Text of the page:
pretty long steady stroke

that kinda lifts the bow of my kayak,

so that way I can kinda lock
in that 45-degree angle

If you do it right,
you're able to just kinda

skim the surface and then
resurface pretty quickly

– [Narrator] But for
waterfalls taller than 45 feet,

he wants to go over vertically,

so when he dives into
the water at the bottom,

he slices into it with as
little impact as possible

Getting that vertical position
means going over the edge

with less speed, so that
the front of the boat falls

and points down

– If it's a taller waterfall,
once I'm in the current,

I'm actually, even like
back paddling sometimes

a little bit, you know, I'm
kinda way more conservative

with my speed, 'cause
that, along with the stroke

that I take at the lip,
is gonna define the angle

If it's a large waterfall,
anything above 40 feet,

you wanna make sure that
you're as vertical as possible

So as you're free falling,

you're not just closing
your eyes and shouting

In the end it all comes
down to the impact

So whenever you enter the water

down at the bottom of the waterfall,

you basically wanna be as
aerodynamic as possible,

or aquadynamic, and you just wanna kinda

become as slim as you can

You wanna make sure that
you either throw your paddle

and hug your boat tightly, or
like, I usually tuck my paddle

to the side and then I use my right arm

to protect myself and brace for impact

If you forget about this, often you end up

taking a paddle in the face
and can result in stitches,

like I've probably had
more than five times

in my paddling career

– [Narrator] Then there's
finding a good waterfall

Ortiz's search has taken
him around the world

– [Rafael] Thing about
waterfall descending is that

every waterfall is completely different

And in order to find that dream waterfall

that you've pictured, you have to find it

You know, we do a lot of
Google Earth, you know,

satellite imaging, looking at these rivers

that have the right amount of steepness

Try to find information
about the volume of water

And then if everything lines
up, you go explore the river

and you might get lucky and
find the next huge waterfall

– [Narrator] And when he finds
a good river, he studies it

– First before you go into a waterfall,

you wanna look at it from every angle

You wanna do your due diligence
and study it correctly

to make sure it's good
decision to start with

Every river is different

There's 1000 different factors

Every country, every area is different,

it has a different kind of rock

So you're either talking
about basalt, you know,

a rock that's like fairly crumbly

but creates these really nice waterfalls

Or you're talking about
limestone, you know,

this waterfall that's a lot more solid

The other big ingredient into
the formula is steepness,

you know, 'cause you're looking

for a certain kind of gradient

but it really relates
to the amount of water

So you're either talking
about a river that

is a small trickle of water,
or you're talking about,

you know, a large river
that's a big beast, you know,

that comes with a lot of other
factors and a lot of risks

And before I get into my kayak
I'm looking at the current

and I'm kind of visualizing
myself, step number one

I'm scouting the waterfall

I'm studying it and I
know if it's a waterfall

that I have to for sure go in vertical

– [Narrator] This isn't
just a physical sport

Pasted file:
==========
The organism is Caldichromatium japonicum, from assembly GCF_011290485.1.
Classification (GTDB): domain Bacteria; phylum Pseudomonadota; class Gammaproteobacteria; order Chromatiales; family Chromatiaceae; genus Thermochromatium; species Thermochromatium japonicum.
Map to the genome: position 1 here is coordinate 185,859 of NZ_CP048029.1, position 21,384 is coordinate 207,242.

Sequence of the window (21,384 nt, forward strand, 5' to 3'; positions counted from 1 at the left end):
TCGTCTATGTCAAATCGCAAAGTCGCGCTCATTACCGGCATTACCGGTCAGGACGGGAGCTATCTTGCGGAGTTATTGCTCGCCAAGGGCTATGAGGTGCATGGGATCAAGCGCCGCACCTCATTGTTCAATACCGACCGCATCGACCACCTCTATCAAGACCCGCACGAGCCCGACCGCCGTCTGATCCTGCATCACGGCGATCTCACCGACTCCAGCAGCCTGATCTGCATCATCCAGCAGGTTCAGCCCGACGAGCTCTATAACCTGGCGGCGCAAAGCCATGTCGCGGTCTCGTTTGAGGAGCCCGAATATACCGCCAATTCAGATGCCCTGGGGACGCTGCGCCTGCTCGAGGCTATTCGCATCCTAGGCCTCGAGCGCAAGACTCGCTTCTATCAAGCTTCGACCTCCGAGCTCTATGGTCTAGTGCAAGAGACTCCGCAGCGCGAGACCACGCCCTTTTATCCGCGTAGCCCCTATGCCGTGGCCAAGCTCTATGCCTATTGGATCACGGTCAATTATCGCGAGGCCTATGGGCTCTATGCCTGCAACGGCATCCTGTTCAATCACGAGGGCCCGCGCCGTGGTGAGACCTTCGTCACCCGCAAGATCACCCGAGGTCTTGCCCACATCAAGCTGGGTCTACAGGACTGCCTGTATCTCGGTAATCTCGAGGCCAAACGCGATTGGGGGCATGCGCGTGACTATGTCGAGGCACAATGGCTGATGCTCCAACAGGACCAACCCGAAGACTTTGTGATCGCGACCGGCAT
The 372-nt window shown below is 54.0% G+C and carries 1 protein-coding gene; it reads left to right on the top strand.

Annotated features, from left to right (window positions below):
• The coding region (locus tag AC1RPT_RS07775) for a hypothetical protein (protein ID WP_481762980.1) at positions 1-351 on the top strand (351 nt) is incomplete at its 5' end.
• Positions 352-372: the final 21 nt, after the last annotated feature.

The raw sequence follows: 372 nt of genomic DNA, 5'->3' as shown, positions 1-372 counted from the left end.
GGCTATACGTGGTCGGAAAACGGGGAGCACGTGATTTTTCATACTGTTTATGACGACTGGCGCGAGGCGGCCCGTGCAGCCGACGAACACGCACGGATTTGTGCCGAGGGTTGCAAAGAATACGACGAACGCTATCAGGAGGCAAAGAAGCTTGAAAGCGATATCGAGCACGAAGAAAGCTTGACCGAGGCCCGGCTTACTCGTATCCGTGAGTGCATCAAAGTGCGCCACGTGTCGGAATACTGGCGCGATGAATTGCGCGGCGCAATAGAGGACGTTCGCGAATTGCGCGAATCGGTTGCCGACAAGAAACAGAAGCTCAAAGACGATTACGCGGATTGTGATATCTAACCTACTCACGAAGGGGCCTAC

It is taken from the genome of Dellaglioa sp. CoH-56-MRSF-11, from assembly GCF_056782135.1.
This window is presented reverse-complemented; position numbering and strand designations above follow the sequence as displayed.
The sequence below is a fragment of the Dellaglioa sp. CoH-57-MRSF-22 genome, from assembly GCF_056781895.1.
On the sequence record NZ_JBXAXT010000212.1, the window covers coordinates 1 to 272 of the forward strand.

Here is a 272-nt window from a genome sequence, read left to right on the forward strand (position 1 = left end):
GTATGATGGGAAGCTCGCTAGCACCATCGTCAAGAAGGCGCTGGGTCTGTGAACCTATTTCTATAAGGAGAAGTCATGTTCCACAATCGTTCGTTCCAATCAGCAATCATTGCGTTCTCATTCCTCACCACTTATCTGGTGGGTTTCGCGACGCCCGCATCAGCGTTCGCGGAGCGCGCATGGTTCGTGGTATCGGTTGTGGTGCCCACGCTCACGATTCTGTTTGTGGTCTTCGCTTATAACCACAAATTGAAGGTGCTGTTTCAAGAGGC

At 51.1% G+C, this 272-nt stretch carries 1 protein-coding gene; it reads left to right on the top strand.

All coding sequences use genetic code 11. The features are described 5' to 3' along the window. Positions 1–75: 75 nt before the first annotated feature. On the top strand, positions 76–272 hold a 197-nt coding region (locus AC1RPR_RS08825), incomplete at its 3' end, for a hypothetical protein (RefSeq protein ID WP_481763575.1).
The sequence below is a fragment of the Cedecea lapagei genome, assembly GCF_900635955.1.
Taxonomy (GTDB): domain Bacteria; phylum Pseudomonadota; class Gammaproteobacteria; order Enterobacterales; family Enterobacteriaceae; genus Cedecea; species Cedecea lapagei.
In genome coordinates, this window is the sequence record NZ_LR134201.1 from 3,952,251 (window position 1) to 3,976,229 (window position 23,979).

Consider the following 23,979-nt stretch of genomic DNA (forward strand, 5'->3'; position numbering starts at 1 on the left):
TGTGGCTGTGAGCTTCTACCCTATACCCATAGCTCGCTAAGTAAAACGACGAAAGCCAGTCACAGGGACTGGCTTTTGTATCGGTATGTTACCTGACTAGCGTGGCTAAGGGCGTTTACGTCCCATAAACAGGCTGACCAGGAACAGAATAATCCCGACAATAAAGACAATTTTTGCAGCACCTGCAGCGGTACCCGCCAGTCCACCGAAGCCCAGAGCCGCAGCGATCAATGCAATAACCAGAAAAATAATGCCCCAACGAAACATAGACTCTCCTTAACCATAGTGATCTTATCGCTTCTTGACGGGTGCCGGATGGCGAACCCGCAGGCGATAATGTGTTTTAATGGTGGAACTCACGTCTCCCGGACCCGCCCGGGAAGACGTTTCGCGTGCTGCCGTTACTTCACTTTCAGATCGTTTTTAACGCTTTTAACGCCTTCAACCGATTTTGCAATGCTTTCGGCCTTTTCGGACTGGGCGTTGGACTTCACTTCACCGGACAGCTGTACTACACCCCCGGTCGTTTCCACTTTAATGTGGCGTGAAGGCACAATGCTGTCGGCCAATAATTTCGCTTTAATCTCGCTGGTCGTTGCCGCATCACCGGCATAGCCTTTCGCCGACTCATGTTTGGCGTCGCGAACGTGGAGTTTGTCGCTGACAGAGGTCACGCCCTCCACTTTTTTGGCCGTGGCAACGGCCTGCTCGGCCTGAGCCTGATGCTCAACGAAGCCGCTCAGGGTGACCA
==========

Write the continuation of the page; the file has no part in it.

coupled with good gear for Ortiz

He needs to trust his intuition

– Lot of it comes down to
your own experience, you know?

And your own trial and error

Your own understanding,
even, your own mindset

Because a lot of it is mental

There's definitely a physical aspect to it

but a lot of it is a
really big mental game

'cause you're dealing
with a lot of stress,

a lot of fear, all this adrenaline

And then just kinda finding
your own zen, you know?

Finding your own sweet spot where you can

kind of find that calm

And it's kinda cool,
you know, I think it's,

it's almost like a superpower,
adrenaline in the end

I believe is, you know, the
most powerful superpower

that we could have
[group cheering]

– [Narrator] Ortiz has been
kayaking professionally

for over 10 years, for
companies like Red Bull

and Jackson Kayaks

But it's not always about
the competition for him

As he's getting older, Ortiz's
focus is shifting a little

– I've definitely been moving

from the really tall waterfalls

to other kinds of more creative projects

I've also moved a lot recently

towards environmental projects

A couple years ago I started
doing river cleanups

Feel like as kayakers
we have the opportunity

for being on these beautiful rivers

and often we just find garbage, you know,

and find how human beings
are slowly destroying

these beautiful natural environments

The other aspect that I
also try to help push is

avoiding and taking down
dams in the world because

they basically destroy the environment

– [Narrator] Starting a family
also changed his perspective

– You know, now that I have a family and,

just had a daughter a
year ago and, you know,

my life is definitely getting
a little more complicated

than it was, even four years ago

'Cause all of a sudden, you
know, from making decisions

100% for myself and
deciding if I'm willing

to put my life in the line,
thinking about myself

Now I think about my
daughter first, you know,

and if anything was to happen to myself,

it's more about her not having a dad

So it's definitely changed me
even just looking at danger,

even just standing in front of a waterfall

and looking at risk with
almost different eyes

– [Narrator] But nothing
will stop him from kayaking

Even though it seems absurd to find peace

while going over a waterfall,

that's exactly why Ortiz loves it

– Once you get inside your
kayak and you close it up,

you peel out into the current,

it's kinda cool because
there's no way back

You know, it kinda, fear kinda disappears

because you're so focused on the task

And then you just kinda
start flowing with the river

You just kinda zone in into this one task

There's nothing else in the
world, problems disappear

That's it, like, the moment

[water rushing]
[group cheering]